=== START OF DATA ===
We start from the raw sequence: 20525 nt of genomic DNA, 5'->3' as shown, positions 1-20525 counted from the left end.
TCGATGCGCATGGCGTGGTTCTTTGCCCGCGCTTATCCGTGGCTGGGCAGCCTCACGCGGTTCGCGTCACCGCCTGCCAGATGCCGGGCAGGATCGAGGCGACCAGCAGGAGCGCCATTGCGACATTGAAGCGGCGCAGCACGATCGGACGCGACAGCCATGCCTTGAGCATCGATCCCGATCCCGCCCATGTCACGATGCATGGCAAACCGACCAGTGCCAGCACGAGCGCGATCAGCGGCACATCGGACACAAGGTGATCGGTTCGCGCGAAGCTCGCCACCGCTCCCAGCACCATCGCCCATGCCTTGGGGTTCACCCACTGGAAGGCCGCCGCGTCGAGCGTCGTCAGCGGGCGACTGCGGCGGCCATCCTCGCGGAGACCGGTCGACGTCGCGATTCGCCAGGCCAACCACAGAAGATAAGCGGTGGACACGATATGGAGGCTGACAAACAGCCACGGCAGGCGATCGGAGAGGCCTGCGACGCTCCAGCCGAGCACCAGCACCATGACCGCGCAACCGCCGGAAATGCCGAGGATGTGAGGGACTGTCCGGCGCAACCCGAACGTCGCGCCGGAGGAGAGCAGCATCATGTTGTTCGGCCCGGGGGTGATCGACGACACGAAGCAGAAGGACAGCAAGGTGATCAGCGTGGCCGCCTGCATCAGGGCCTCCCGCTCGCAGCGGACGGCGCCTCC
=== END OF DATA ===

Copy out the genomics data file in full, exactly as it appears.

We start from the raw sequence: 20525 nt of genomic DNA, 5'->3' as shown, positions 1-20525 counted from the left end.
TCGATGCGCATGGCGTGGTTCTTTGCCCGCGCTTATCCGTGGCTGGGCAGCCTCACGCGGTTCGCGTCACCGCCTGCCAGATGCCGGGCAGGATCGAGGCGACCAGCAGGAGCGCCATTGCGACATTGAAGCGGCGCAGCACGATCGGACGCGACAGCCATGCCTTGAGCATCGATCCCGATCCCGCCCATGTCACGATGCATGGCAAACCGACCAGTGCCAGCACGAGCGCGATCAGCGGCACATCGGACACAAGGTGATCGGTTCGCGCGAAGCTCGCCACCGCTCCCAGCACCATCGCCCATGCCTTGGGGTTCACCCACTGGAAGGCCGCCGCGTCGAGCGTCGTCAGCGGGCGACTGCGGCGGCCATCCTCGCGGAGACCGGTCGACGTCGCGATTCGCCAGGCCAACCACAGAAGATAAGCGGTGGACACGATATGGAGGCTGACAAACAGCCACGGCAGGCGATCGGAGAGGCCTGCGACGCTCCAGCCGAGCACCAGCACCATGACCGCGCAACCGCCGGAAATGCCGAGGATGTGAGGGACTGTCCGGCGCAACCCGAACGTCGCGCCGGAGGAGAGCAGCATCATGTTGTTCGGCCCGGGGGTGATCGACGACACGAAGCAGAAGGACAGCAAGGTGATCAGCGTGGCCGCCTGCATCAGGGCCTCCCGCTCGCAGCGGACGGCGCCTCC